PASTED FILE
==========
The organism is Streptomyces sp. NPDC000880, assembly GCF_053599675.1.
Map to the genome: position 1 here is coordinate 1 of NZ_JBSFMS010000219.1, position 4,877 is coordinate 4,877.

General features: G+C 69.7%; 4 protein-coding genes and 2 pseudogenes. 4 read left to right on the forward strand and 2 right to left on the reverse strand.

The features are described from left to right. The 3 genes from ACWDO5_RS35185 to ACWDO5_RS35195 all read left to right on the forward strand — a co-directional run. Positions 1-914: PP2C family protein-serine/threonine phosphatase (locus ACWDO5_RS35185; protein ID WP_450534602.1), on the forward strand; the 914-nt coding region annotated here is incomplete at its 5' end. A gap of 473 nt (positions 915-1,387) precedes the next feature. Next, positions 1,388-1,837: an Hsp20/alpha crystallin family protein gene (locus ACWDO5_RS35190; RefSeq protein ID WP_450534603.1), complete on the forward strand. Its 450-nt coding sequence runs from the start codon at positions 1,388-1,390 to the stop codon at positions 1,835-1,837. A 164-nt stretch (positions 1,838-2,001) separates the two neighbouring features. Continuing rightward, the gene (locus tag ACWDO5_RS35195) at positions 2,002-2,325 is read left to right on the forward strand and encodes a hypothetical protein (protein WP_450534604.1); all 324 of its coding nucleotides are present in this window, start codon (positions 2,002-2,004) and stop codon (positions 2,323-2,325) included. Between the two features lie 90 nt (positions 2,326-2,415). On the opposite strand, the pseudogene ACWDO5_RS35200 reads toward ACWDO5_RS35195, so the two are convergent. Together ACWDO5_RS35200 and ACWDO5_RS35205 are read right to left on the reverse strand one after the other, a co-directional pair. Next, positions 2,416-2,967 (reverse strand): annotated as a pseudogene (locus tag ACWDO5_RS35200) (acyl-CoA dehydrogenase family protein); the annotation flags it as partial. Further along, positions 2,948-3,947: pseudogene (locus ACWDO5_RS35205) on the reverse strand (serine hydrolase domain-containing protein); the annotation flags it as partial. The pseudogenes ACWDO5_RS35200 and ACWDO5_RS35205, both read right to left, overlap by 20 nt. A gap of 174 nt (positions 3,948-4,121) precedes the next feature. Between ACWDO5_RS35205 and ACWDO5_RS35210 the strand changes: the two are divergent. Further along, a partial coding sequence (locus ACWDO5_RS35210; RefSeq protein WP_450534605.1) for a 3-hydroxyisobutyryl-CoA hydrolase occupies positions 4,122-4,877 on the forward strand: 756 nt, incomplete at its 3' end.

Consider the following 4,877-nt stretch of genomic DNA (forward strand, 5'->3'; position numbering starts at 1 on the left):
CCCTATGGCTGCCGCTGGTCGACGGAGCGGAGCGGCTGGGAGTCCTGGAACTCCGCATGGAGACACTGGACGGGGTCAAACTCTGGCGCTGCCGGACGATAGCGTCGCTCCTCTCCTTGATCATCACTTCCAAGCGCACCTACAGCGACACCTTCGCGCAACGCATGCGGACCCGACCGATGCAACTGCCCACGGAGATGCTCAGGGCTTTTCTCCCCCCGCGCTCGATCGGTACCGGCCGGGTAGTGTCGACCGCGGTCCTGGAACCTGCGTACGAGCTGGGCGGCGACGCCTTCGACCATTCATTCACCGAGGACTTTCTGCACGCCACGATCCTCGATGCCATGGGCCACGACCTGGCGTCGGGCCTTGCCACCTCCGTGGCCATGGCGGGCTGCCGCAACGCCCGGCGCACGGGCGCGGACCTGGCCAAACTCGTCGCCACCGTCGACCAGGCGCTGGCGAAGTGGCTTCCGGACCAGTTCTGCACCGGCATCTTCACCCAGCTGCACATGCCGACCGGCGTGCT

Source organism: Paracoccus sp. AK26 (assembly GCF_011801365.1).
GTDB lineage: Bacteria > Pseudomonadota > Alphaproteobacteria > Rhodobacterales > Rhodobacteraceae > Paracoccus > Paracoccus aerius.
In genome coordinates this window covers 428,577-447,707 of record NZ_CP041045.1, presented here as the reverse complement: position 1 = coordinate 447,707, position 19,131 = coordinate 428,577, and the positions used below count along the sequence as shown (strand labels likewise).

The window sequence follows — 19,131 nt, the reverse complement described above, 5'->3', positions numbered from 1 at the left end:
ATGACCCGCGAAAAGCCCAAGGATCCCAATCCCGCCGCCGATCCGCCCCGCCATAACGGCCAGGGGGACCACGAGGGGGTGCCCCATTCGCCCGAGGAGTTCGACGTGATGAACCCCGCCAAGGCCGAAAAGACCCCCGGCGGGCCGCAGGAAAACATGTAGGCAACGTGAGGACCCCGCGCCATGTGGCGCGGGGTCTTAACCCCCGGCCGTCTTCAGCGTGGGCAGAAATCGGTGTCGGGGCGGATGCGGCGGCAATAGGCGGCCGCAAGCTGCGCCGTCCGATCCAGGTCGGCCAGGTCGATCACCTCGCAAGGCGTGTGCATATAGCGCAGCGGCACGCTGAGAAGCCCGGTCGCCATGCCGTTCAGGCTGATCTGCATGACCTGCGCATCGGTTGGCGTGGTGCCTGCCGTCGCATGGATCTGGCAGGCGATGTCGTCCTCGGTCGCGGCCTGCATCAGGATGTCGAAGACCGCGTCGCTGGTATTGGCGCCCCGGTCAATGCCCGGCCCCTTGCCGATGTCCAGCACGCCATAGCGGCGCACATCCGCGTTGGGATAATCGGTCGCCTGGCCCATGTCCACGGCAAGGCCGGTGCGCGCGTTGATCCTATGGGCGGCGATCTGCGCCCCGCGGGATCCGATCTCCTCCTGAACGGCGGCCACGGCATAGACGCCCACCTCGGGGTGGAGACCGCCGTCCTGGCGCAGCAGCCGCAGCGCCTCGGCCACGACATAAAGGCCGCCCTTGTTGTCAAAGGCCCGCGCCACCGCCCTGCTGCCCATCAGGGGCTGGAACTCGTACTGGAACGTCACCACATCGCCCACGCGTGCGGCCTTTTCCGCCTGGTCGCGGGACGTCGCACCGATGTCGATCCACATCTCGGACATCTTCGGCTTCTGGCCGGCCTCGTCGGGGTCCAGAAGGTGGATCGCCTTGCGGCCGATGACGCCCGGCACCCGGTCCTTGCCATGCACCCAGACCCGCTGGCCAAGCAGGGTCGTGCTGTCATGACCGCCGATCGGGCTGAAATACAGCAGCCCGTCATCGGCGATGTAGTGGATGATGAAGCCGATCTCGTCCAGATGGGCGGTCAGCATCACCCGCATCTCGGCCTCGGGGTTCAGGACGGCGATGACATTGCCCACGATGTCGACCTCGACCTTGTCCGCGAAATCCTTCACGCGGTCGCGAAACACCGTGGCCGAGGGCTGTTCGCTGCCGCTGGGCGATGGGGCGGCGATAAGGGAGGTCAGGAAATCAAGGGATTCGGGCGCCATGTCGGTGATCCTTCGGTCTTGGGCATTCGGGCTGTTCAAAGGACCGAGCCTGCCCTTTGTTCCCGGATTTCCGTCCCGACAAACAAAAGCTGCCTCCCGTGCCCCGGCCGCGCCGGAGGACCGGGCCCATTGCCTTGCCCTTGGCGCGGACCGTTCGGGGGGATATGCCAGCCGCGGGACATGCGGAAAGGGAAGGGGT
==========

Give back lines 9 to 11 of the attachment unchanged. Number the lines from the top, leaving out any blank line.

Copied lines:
In genome coordinates this window covers 428,577-447,707 of record NZ_CP041045.1, presented here as the reverse complement: position 1 = coordinate 447,707, position 19,131 = coordinate 428,577, and the positions used below count along the sequence as shown (strand labels likewise).

The window sequence follows — 19,131 nt, the reverse complement described above, 5'->3', positions numbered from 1 at the left end:
ATGACCCGCGAAAAGCCCAAGGATCCCAATCCCGCCGCCGATCCGCCCCGCCATAACGGCCAGGGGGACCACGAGGGGGTGCCCCATTCGCCCGAGGAGTTCGACGTGATGAACCCCGCCAAGGCCGAAAAGACCCCCGGCGGGCCGCAGGAAAACATGTAGGCAACGTGAGGACCCCGCGCCATGTGGCGCGGGGTCTTAACCCCCGGCCGTCTTCAGCGTGGGCAGAAATCGGTGTCGGGGCGGATGCGGCGGCAATAGGCGGCCGCAAGCTGCGCCGTCCGATCCAGGTCGGCCAGGTCGATCACCTCGCAAGGCGTGTGCATATAGCGCAGCGGCACGCTGAGAAGCCCGGTCGCCATGCCGTTCAGGCTGATCTGCATGACCTGCGCATCGGTTGGCGTGGTGCCTGCCGTCGCATGGATCTGGCAGGCGATGTCGTCCTCGGTCGCGGCCTGCATCAGGATGTCGAAGACCGCGTCGCTGGTATTGGCGCCCCGGTCAATGCCCGGCCCCTTGCCGATGTCCAGCACGCCATAGCGGCGCACATCCGCGTTGGGATAATCGGTCGCCTGGCCCATGTCCACGGCAAGGCCGGTGCGCGCGTTGATCCTATGGGCGGCGATCTGCGCCCCGCGGGATCCGATCTCCTCCTGAACGGCGGCCACGGCATAGACGCCCACCTCGGGGTGGAGACCGCCGTCCTGGCGCAGCAGCCGCAGCGCCTCGGCCACGACATAAAGGCCGCCCTTGTTGTCAAAGGCCCGCGCCACCGCCCTGCTGCCCATCAGGGGCTGGAACTCGTACTGGAACGTCACCACATCGCCCACGCGTGCGGCCTTTTCCGCCTGGTCGCGGGACGTCGCACCGATGTCGATCCACATCTCGGACATCTTCGGCTTCTGGCCGGCCTCGTCGGGGTCCAGAAGGTGGATCGCCTTGCGGCCGATGACGCCCGGCACCCGGTCCTTGCCATGCACCCAGACCCGCTGGCCAAGCAGGGTCGTGCTGTCATGACCGCCGATCGGGCTGAAATACAGCAGCCCGTCATCGGCGATGTAGTGGATGATGAAGCCGATCTCGTCCAGATGGGCGGTCAGCATCACCCGCATCTCGGCCTCGGGGTTCAGGACGGCGATGACATTGCCCACGATGTCGACCTCGACCTTGTCCGCGAAATCCTTCACGCGGTCGCGAAACACCGTGGCCGAGGGCTGTTCGCTGCCGCTGGGCGATGGGGCGGCGATAAGGGAGGTCAGGAAATCAAGGGATTCGGGCGCCATGTCGGTGATCCTTCGGTCTTGGGCATTCGGGCTGTTCAAAGGACCGAGCCTGCCCTTTGTTCCCGGATTTCCGTCCCGACAAACAAAAGCTGCCTCCCGTGCCCCGGCCGCGCCGGAGGACCGGGCCCATTGCCTTGCCCTTGGCGCGGACCGTTCGGGGGGATATGCCAGCCGCGGGACATGCGGAAAGGGAAGGGGT